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Wille Faler is an experienced software developer, architect and agile coach with experience across a number of different industries as an independent consultant. Wille specializes in backend, integration, and Java technologies, but has more recently found a passion for Scala and text mining/analysis. Wille is a DZone MVB and is not an employee of DZone and has posted 40 posts at DZone. You can read more from them at their website. View Full User Profile

The Dark Side of Big Data: Pseudo-Science & Fooled By Randomness

03.09.2012
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Over the last couple of months I have read up on volumes of Technical Analysis (“TA”) information, I have back tested probably hundreds of automated trading strategies against massive amounts of data, both exchange intraday- and tick data, as well as other sources. Some of these strategies have been massively profitable in back testing, others not so much. 

Some of the TA patterns, I’ve discarded before they even left the book, because they did not stand up to any sort of scientific scrutiny because they lacked a clear predictive thesis, where riddled with forward-looking bias (“Head and Shoulders patterns”), and in some cases where just plain bulls**t (“Elliott Wave Principle” comes to mind).

The outcomes of my testing has made me think about the implications of large scale data analysis in general: it is very easy to get fooled by randomness. In many cases in my testing results have been amazing, but I cannot come up with a plausible causal explanation as to why, and when I gently nudge the parameters just ever so slightly, outcomes can look entirely different. 

Taking a step back from the data, looking at it in a larger perspective, I’m inclined to conclude that if data across multiple parameter variations looks like a random walk and lacks a plausible causal explanation, then it is a random walk.

If I cannot say “X is caused by A and B”, I’m inclined to believe that the actual reason is “X is the result because A and B fit the historical data D, but may not do so in the future”.

And herein lies the crux of the matter: how many data scientists are inclined to take a step back, rather than just assume that there is a pattern there? How many are prepared to do so if their livelihood is largely based on them finding patterns, rather than discarding them because they do not hold up to deeper scrutiny? I’d say very few.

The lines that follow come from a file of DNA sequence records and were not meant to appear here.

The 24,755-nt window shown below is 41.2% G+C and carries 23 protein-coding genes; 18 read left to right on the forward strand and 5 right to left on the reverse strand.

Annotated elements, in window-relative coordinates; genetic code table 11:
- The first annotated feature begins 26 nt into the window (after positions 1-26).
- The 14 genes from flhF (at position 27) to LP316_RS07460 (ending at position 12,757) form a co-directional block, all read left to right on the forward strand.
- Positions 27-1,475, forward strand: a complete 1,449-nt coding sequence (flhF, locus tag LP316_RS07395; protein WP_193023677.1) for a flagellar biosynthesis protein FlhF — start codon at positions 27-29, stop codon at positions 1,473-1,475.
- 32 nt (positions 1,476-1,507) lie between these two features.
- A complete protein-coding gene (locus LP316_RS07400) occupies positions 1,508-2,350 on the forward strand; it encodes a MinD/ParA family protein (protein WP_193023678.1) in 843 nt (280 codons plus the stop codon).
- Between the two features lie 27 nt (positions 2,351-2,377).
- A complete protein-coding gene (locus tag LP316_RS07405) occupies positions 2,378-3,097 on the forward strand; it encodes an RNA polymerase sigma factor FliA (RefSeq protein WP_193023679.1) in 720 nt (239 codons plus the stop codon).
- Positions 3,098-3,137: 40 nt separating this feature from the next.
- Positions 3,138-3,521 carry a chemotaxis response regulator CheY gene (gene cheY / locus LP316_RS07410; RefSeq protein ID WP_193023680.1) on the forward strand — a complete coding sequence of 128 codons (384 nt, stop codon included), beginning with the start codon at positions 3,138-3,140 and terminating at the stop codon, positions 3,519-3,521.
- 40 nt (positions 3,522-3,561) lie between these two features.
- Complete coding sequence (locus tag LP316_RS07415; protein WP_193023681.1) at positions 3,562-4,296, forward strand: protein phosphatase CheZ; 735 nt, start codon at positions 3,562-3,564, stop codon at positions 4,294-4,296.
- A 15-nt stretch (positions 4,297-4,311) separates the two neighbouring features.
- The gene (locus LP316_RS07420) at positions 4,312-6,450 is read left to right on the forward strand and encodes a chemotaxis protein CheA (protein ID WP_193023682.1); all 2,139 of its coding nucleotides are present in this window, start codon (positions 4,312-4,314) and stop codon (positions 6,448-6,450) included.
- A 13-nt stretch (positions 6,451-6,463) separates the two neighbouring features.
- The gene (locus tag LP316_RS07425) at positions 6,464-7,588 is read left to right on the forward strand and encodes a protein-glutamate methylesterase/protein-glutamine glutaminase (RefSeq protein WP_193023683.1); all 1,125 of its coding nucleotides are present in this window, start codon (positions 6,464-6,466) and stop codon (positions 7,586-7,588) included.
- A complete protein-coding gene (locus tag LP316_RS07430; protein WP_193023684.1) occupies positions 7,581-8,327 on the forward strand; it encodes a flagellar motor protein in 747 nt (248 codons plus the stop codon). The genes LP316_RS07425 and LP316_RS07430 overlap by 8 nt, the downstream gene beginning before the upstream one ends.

My conclusion to this is that the age of Big Data will see a radical increase of pseudo-scientific “discoveries”, driven out of an interest in announcing new great “patterns”. This pseudo-science will pervade both academia, public sector and private sector, God knows I’ve seen a fair number of academic research papers already that simply do not hold if you investigate their thesis in a deeper manner.

I suspect we will arrive at a point much like with any new technology whereby people will tire of the claims made by “Big Data Scientists”, because at least half of what they say will have been proven to be hokey and pseudo-science in the pursuit of being able to make even more outlandish claims in a game of one-upping the competition. Some of this will be driven by malice and self-interest, but I suspect in equal parts it will be driven by ignorance and perverted incentives putting blinders on people in the business.

Published at DZone with permission of Wille Faler, author and DZone MVB. (source)

(Note: Opinions expressed in this article and its replies are the opinions of their respective authors and not those of DZone, Inc.)

Comments

Goel Yatendra replied on Thu, 2012/03/15 - 1:40pm

It's called data dredging. It's not a new phenomenon, and certainly not exclusive to Big Data. Yes, any self-respecting "data scientist" is fully aware of this. Yes, it's been a rampant problem, esp. in scientific research.

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